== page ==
NEW YORK (MainStreet) — While the use of credit cards is becoming more ubiquitous, consumers are relying too much on them, with one in five people who said they could not make ends meet otherwise.
A recent National Foundation for Credit Counseling (NFCC) online poll revealed that another 22% of respondents said that if they were forced to live by only using cash, they would have to make significant lifestyle changes. Only 32% of respondents said they would be fine, but would need to make some changes.
“Credit should be used as a convenience, not to supplement income,” said Gail Cunningham, spokesperson for the NFCC, the Washington, D.C.-based national nonprofit financial counseling organization. “It is a warning sign if a person is not able to manage his or her daily lifestyle without the use of credit cards, as this is a dangerous habit that could lead to serious financial distress.”
The amount of damage that can arise from the overuse of credit can be substantial. The average consumer who sought financial counseling from an NFCC member agency in 2013 had between five and six credit cards with the total amount of the unsecured debt equal to half of his annual household income.
“People may feel as though they have no alternative to using credit to supplement their income, but that is a dangerous habit that can lead to financial ruin,” she said.
Rising consumer debt continues to plague many Americans. Consumer credit rose by 9.75% in July compared to the previous year, according to the Federal Reserve. With the increase, total consumer debt excluding mortgage debt is projected at $3.238 trillion, which is $16 billion higher than the previous month, said Kevin Gallegos, vice president of Phoenix operations for Freedom Financial Network, a debt relief provider. This makes 32 consecutive months of record highs.
Revolving debt is also climbing. In July, total consumer revolving debt, which includes credit card debt, rose 7.4%. The total amount of revolving debt held by U.S. consumers was $880.5 billion or $5.3 billion higher than in June.
“Credit cards are not the problems,” he said. “They can be conveniences.”
The key is to charge only what you can pay off in full each month and never carry a balance, said Gallegos.
“Consumers need to remember that paying down credit card debt is one of the best investments they’ll ever make since the effective rate of return easily can approach 20%,” he said. “Having no credit card debt is a financial cushion.”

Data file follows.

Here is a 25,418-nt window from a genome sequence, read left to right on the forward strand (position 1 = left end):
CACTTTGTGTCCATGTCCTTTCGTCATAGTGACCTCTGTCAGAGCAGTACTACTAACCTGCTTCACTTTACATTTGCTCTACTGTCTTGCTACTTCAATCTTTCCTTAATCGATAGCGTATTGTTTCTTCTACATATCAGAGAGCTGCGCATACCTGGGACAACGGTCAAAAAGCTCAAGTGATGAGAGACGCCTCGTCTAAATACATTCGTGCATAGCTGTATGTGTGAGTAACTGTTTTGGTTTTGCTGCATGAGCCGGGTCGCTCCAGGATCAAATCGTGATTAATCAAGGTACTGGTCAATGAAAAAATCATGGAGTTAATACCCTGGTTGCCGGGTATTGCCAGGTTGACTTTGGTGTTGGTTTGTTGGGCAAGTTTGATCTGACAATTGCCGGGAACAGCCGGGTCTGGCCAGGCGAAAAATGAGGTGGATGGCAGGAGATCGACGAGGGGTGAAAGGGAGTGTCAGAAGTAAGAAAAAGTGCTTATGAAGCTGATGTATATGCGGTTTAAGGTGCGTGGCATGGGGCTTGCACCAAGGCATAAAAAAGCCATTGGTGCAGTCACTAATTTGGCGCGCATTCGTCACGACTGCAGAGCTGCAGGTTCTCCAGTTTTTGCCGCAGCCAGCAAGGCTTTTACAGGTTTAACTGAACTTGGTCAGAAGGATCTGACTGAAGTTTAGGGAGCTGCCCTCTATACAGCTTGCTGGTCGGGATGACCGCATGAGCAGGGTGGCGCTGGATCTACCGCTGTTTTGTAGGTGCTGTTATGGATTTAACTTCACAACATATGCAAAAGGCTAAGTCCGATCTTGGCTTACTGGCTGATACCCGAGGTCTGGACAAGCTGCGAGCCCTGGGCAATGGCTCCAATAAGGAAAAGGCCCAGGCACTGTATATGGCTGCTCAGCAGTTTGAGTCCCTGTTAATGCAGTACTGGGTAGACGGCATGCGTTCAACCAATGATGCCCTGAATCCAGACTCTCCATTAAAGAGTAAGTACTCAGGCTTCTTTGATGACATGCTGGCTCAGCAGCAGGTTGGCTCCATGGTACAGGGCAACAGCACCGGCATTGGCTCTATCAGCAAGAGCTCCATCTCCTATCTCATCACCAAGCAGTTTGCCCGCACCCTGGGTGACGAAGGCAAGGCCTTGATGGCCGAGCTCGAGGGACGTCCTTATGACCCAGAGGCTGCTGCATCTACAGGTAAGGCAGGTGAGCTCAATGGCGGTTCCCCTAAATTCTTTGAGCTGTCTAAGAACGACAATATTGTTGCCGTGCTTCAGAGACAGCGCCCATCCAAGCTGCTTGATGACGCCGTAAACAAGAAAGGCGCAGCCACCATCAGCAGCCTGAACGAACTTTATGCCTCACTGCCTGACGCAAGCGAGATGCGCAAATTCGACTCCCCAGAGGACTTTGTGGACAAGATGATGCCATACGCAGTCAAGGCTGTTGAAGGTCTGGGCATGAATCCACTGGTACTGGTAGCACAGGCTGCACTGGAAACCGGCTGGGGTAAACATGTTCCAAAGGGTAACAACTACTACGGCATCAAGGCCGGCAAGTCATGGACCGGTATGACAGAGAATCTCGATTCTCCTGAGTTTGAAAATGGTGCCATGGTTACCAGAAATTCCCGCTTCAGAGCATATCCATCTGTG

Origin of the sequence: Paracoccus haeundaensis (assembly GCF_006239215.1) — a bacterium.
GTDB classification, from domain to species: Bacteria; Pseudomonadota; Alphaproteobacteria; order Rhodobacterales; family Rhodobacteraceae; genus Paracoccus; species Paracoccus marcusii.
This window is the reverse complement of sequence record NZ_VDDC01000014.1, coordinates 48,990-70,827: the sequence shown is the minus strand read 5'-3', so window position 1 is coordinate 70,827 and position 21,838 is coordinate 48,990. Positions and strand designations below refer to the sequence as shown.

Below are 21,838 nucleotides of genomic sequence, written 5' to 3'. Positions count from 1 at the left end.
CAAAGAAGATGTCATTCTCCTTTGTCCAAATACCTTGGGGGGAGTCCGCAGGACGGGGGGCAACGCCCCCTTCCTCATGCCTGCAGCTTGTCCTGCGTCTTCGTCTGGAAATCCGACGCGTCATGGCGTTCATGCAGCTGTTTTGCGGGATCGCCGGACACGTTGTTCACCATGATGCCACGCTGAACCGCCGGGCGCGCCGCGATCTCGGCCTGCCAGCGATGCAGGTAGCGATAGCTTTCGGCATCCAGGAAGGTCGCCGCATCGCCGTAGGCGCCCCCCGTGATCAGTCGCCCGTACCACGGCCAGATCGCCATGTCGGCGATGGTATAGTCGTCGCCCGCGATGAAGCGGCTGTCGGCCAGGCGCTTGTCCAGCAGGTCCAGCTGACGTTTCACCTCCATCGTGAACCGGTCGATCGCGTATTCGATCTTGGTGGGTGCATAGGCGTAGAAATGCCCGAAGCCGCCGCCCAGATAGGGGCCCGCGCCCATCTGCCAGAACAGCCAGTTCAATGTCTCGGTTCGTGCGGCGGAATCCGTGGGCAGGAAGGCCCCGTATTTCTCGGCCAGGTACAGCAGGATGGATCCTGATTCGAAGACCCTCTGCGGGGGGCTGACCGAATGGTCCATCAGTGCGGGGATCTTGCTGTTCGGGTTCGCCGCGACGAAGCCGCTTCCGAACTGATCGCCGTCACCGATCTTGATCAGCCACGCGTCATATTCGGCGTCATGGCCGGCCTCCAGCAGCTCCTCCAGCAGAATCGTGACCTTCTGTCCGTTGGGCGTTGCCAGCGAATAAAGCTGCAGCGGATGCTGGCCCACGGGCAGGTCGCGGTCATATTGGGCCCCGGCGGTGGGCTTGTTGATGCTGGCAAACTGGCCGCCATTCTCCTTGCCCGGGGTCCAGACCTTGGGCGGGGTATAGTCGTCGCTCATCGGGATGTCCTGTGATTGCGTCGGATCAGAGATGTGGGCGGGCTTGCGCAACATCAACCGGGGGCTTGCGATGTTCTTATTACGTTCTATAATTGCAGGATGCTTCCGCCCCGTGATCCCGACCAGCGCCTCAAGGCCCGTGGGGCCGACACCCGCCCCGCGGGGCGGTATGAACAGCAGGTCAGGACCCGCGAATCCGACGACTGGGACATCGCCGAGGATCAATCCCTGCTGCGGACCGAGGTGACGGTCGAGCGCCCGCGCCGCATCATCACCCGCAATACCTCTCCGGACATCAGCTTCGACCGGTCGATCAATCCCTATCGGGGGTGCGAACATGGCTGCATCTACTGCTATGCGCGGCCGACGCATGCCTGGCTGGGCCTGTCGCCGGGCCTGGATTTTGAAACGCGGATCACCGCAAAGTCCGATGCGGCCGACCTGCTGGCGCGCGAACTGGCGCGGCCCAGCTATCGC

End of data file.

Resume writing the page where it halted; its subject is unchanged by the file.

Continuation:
Consumers who only pay the minimum balance on their credit cards each month are “entering a financial danger zone,” Cunningham said.
A growing credit card balance is another sign that a consumer’s debt is becoming unmanageable as well as skipping monthly payments, paying late or making short payments.
Moving your debt around through the use of balance transfers, seeking cash advances, payday loans, title loans or other non-traditional credit, charging items that were previously paid for with cash or attempting to obtain new lines of credit since existing lines are near their limit are all indicators that a consumer is headed into serious credit problems.
“No one ever intentionally digs a deep financial hole, but breaking one of the basic rules of personal finance of spending more than you make is not likely to have a positive outcome,” Cunningham said. “Consumers seeking answers to their financial concerns would be well-served by reaching out to an NFCC member agency for free or low-cost financial counseling by finding an agency online at www.NFCC.org.”
Paying off credit card balances in full and on time each month is one important component of living within a person’s means, said Gallegos.
“What really works is to live beneath your means so that you have the ability to accumulate savings,” he said.
Credit can be an important tool for consumers who are financially stable. The key is to know when and how to use it, Gallegos said.
The Power of the Plastic
It can be worth using a credit card when making a significant purchase such as electronics where you might need to take advantage of the extended warranty that sometimes is offered with a card.
Credit cards are a better alternative for online purchases since they offers greater protection against fraud. If you need to dispute a transaction, you can report it to the card issuer and are not liable for the charge until the dispute is resolved.
Credit cards can also help a consumer build a positive credit history. The responsible use of credit shows that you can manage and repay debt since debit cards do not help build a credit history.
“Build a credit score by making small purchases using a credit card and repaying the full balance on time every month,” he said.
--Written by Ellen Chang for MainStreet